The new Center for Medicare and Medicaid Innovation (CMI) must be inclusive and flexible in developing and implementing payment initiatives, continuously monitor their impact, and rapidly disseminate them if they appear to be successful, in order to realize the potential for improved health care delivery and reduced spending, according to a new Health Affairs article by Commonwealth Fund researchers.
In "The Center for Medicare and Medicaid Innovation Will Be Central to Health Reform's Success," Stuart Guterman, Karen Davis, Kristof Stremikis, and Heather Drake lay out a series of recommendations for the CMI which, as described in the Affordable Care Act, is meant to develop innovative ways of providing and paying for health care that have the potential to reduce costs while preserving or enhancing health care quality.
The CMI, which will begin full-scale operations as part of the Centers for Medicare and Medicaid Services (CMS) in 2011, will be responsible for developing at least 18 reform models specified in the new law, including: patient-centered medical homes, promotion of care coordination through salary-based payment; community-based health teams to support small-practice medical homes; use of health information technology to coordinate care for the chronically ill, and salary-based payment for physicians.
"Changing the way we pay for and provide health care to reward high-quality, efficient care is an essential step toward a high performance health system," said Commonwealth Fund President Karen Davis. "If health reform is to succeed in improving care and curbing spending, this new center must function like a research and development laboratory for health care delivery, designed to discover, support, and disseminate the best and most innovative ideas."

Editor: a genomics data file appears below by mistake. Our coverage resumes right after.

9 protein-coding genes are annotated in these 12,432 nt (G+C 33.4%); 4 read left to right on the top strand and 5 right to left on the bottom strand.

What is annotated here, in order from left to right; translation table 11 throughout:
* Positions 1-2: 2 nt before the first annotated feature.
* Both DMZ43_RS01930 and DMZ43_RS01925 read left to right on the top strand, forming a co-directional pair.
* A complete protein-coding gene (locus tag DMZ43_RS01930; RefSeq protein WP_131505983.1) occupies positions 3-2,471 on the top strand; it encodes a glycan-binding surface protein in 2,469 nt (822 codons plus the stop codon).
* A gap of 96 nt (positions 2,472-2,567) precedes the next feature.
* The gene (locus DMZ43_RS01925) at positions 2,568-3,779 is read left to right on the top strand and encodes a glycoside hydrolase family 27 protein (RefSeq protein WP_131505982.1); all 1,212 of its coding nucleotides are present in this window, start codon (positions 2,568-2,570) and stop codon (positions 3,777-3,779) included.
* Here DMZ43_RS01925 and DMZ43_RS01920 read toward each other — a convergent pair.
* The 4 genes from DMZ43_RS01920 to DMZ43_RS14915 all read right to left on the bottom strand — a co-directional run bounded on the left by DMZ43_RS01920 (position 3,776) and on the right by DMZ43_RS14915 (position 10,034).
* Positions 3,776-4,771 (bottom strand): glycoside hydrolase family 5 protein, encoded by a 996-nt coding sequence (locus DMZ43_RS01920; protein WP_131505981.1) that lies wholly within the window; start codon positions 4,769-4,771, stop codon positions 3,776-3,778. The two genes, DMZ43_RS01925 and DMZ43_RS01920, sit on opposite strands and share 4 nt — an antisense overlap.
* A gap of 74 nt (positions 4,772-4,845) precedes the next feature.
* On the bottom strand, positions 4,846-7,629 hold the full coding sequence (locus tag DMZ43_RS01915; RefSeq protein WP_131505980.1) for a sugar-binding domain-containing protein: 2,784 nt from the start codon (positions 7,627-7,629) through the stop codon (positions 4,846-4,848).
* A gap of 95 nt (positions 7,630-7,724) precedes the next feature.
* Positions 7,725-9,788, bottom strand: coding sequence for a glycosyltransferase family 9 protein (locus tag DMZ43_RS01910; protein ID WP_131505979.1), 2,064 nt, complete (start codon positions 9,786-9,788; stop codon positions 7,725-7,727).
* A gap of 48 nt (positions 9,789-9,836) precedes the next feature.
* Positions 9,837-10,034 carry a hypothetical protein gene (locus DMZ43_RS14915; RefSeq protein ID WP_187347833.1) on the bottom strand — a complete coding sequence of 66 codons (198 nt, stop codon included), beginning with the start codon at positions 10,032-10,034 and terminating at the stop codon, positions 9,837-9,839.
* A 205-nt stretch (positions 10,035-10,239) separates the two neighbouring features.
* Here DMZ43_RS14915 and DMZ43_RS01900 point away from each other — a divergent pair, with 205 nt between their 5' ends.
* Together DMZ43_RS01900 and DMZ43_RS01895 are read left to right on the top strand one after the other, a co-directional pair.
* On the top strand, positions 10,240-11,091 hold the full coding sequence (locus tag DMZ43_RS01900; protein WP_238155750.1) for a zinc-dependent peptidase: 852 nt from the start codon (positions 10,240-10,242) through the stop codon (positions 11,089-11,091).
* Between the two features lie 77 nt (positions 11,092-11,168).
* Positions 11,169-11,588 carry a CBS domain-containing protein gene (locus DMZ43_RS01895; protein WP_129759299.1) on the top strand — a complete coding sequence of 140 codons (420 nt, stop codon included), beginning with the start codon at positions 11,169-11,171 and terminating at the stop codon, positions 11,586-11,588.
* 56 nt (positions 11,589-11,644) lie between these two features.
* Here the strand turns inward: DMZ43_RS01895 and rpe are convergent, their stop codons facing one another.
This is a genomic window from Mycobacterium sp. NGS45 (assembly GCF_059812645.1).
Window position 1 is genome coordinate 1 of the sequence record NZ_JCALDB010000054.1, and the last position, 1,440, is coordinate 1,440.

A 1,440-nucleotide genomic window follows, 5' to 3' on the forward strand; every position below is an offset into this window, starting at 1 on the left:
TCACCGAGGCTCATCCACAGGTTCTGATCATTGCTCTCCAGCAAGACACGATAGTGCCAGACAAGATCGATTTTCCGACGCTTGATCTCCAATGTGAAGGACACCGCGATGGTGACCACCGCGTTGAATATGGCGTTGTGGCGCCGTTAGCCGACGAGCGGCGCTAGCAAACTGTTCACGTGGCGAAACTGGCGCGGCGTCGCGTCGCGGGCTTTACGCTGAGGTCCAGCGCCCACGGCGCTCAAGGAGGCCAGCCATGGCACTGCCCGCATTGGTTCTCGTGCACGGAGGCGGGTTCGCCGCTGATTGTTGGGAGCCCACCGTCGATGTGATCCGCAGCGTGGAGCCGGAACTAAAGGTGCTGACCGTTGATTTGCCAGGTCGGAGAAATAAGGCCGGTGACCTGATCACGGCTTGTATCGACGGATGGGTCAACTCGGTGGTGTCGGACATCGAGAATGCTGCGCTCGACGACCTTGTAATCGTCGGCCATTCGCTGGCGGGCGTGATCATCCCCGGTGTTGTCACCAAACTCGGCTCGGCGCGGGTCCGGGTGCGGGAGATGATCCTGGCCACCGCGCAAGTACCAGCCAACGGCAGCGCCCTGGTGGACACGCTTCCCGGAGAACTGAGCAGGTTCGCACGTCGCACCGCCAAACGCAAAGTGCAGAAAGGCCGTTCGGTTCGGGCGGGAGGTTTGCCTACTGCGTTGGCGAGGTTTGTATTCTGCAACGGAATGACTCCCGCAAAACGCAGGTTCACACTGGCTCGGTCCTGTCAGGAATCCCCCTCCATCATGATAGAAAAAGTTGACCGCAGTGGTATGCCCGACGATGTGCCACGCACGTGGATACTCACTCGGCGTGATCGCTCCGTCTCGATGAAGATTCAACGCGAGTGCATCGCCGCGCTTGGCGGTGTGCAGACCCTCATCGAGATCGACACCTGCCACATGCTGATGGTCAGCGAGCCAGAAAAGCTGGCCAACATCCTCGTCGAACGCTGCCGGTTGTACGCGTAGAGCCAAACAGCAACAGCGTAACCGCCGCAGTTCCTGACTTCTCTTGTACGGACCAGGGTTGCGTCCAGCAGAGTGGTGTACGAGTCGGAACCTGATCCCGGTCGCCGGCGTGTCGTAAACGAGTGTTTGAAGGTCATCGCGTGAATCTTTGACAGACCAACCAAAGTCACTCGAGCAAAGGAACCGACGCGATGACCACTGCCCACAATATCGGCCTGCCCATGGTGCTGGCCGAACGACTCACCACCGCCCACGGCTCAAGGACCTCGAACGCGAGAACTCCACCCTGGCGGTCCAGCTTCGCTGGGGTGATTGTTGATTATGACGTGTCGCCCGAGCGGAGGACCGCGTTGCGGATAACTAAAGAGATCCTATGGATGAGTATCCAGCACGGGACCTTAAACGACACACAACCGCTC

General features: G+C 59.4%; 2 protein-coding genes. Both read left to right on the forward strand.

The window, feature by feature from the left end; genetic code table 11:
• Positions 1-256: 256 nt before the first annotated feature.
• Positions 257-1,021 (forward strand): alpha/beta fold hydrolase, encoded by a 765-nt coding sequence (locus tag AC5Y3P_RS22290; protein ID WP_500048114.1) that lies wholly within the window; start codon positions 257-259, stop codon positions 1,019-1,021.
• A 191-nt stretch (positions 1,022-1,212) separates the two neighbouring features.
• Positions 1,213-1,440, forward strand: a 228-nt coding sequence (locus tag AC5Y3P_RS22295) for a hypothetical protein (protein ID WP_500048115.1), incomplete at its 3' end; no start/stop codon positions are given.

The authors recommend that the CMI:
- Adopt a nimble "innovation with evidence development" approach in which new programs are implemented and continued as long as they show they are improving quality and value, and achieving desired outcomes. This would represent a significant shift from the current process for developing, testing, and evaluating new programs, which often is lengthy and cumbersome.
- Include among its pilots an array of health care payment models, with the foremost goal being that payments are tied to high quality, efficient care that is patient-centered.
- Include private sector payers and public health insurance programs including Medicare and Medicaid in pilot initiatives—the broader the initiative, the greater the impact.
- Be open to payment reform approaches led by states or private sector entities, taking into account geographic differences in health care and the environments in which care is provided.
- Ensure transparency by developing explicit criteria for selecting new programs and their participants and putting in place a mechanism to inform policymakers and interested parties about ongoing and planned projects.
- Guarantee there are systems in place to continuously monitor and identify pilots' successes and failures.
- Be a partner in the success of pilots, rather than a "hands-off" evaluator, providing regular feedback and technical assistance to pilot participants when needed.
- Share information and findings with the new Independent Payment Advisory Board, which will be up and running in 2014 and is tasked with reducing Medicare spending growth, to assure that its recommendations designed to control spending are based on the best available information about ongoing and promising initiatives.
"The new Innovation Center offers CMS an opportunity to be flexible in rapidly spreading promising new pilot programs," said Stuart Guterman, Assistant Vice President for the Commonwealth Fund's Program on Payment System Reform and lead author of both reports. "By developing this center to be quick, responsive, and engaged, CMS can go a long way toward ensuring that the health care system sees the savings health care reform has the capacity to deliver."
Explore further: New Mexico appeals court hears assisted suicide case